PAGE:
(TriceEdneyWire.com/GIN) – After a deadly Ebola epidemic two years ago, scientists not only developed a vaccine, but it appears to be 100 percent effective. Now, as a new Ebola outbreak is rattling the Democratic Republic of the Congo, the vaccine may finally get a crucial real world test.
Initially, when the vaccine was announced, a panel of scientists from the US National Academy of Medicine challenged the methodology of the vaccine’s 4,160-patient trial in Guinea. In a 287-page report, they concluded that while the vaccine “most likely provides some protection to recipients” that protection “could in reality be quite low.”
An Ebola outbreak in the DRC might be the vaccine’s ultimate proving ground. So far, there have been two confirmed cases and 17 other suspected ones, with three dead among them, according to the World Health Organization.
This week, the organization said that it is now making preparations to use the controversial vaccine, though it has not yet made a firm decision on whether to deploy it.
The outbreak has so far not been identified beyond a remote, isolated area. But it took three weeks for experts to identify the disease, meaning it could have already spread much more widely than is presently known.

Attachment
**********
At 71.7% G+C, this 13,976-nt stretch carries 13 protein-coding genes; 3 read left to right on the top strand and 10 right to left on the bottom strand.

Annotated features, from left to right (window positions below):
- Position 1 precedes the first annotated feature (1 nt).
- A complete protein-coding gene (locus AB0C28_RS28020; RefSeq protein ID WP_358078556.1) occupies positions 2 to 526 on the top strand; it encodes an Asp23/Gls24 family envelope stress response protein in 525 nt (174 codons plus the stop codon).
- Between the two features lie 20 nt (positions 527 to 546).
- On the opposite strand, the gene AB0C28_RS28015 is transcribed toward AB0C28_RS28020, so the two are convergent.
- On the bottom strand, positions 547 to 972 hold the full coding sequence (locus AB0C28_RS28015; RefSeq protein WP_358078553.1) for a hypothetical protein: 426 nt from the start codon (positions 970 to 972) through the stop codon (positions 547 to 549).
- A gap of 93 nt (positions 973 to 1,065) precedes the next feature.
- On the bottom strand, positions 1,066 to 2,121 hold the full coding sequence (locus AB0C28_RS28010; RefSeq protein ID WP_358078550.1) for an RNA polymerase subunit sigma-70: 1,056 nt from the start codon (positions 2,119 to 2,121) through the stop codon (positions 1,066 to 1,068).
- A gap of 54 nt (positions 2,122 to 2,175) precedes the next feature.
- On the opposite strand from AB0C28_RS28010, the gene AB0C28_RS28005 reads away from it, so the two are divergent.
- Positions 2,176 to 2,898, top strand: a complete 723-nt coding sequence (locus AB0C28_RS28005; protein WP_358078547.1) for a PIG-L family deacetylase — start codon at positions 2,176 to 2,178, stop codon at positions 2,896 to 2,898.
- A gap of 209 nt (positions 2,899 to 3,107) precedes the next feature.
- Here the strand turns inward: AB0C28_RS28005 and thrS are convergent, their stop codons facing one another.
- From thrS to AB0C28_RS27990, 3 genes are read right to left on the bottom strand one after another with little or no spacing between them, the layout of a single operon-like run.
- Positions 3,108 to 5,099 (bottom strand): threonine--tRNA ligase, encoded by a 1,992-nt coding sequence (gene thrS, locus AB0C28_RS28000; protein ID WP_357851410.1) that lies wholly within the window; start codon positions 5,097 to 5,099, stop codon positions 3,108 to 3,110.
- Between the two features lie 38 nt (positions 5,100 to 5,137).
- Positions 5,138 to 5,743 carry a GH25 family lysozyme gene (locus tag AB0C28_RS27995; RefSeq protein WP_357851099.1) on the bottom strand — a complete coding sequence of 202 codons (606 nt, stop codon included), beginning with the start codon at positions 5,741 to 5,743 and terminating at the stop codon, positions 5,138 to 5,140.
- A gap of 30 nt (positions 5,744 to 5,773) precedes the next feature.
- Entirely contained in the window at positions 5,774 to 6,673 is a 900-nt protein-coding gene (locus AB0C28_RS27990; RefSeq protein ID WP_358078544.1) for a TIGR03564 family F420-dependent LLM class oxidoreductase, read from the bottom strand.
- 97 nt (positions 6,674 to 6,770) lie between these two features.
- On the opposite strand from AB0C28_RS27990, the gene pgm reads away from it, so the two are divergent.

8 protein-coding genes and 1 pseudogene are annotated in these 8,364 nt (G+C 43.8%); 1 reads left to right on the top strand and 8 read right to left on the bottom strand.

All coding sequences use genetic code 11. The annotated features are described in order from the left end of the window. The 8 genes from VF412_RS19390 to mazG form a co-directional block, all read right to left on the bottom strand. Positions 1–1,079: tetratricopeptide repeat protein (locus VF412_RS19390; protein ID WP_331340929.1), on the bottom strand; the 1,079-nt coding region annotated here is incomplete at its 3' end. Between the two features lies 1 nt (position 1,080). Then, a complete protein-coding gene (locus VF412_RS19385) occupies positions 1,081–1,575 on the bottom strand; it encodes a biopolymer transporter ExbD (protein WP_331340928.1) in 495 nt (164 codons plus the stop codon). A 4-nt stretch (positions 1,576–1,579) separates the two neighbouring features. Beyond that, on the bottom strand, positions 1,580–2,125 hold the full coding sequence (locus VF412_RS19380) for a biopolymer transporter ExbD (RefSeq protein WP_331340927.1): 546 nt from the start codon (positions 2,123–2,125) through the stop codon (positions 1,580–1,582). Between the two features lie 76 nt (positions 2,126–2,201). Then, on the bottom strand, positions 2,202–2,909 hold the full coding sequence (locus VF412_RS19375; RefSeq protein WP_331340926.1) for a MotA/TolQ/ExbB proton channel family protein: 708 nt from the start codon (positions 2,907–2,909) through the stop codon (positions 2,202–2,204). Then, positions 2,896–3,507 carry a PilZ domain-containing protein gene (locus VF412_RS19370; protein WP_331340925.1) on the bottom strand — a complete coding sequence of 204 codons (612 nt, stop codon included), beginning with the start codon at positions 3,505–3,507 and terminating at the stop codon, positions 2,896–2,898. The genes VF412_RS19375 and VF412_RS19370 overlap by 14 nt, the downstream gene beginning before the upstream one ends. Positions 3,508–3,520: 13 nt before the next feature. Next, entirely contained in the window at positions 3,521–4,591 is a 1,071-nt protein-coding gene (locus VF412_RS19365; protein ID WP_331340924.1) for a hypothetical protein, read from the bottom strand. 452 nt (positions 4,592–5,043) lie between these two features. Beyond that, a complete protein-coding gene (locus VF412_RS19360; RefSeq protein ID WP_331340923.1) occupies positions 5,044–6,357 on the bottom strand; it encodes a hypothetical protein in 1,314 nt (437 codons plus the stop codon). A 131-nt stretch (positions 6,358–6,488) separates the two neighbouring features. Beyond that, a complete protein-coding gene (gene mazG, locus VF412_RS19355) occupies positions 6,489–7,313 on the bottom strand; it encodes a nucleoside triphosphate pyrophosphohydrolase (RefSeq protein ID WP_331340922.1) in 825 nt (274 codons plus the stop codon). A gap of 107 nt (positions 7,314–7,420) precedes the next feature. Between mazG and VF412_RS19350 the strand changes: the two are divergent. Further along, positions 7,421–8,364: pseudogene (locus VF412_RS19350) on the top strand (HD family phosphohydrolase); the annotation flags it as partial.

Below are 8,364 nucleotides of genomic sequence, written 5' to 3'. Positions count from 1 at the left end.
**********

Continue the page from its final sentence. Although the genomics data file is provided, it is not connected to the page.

Health experts are investigating how the virus resurfaced in Congo after killing 49 people in 2014. It is the country’s ninth outbreak—more than any other nation—since Ebola was first detected there in 1976 and named after the River Ebola that flows through the nation’s forested lowlands.
Some 300,000 emergency doses of the new vaccine are on hand, should WHO and others decide it is necessary.
In December, doctors from the World Health Organization, Doctors Without Borders and others reported in the medical journal The Lancet that the vaccine was 100 percent effective at preventing people from contracting Ebola’s deadly hemorrhagic fever once it kicked in, when tested during the West African epidemic. That outbreak saw more than 28,000 Ebola cases and more than 11,000 deaths.
There are now 12 Ebola vaccines in development, and the Merck vaccine is the furthest along. The Congo outbreak in all likelihood will not come close to approaching the levels of the West African crisis—the worst Ebola outbreak in history.
The vaccine was developed by the pharmaceutical company Merck and NewLink Genetics.
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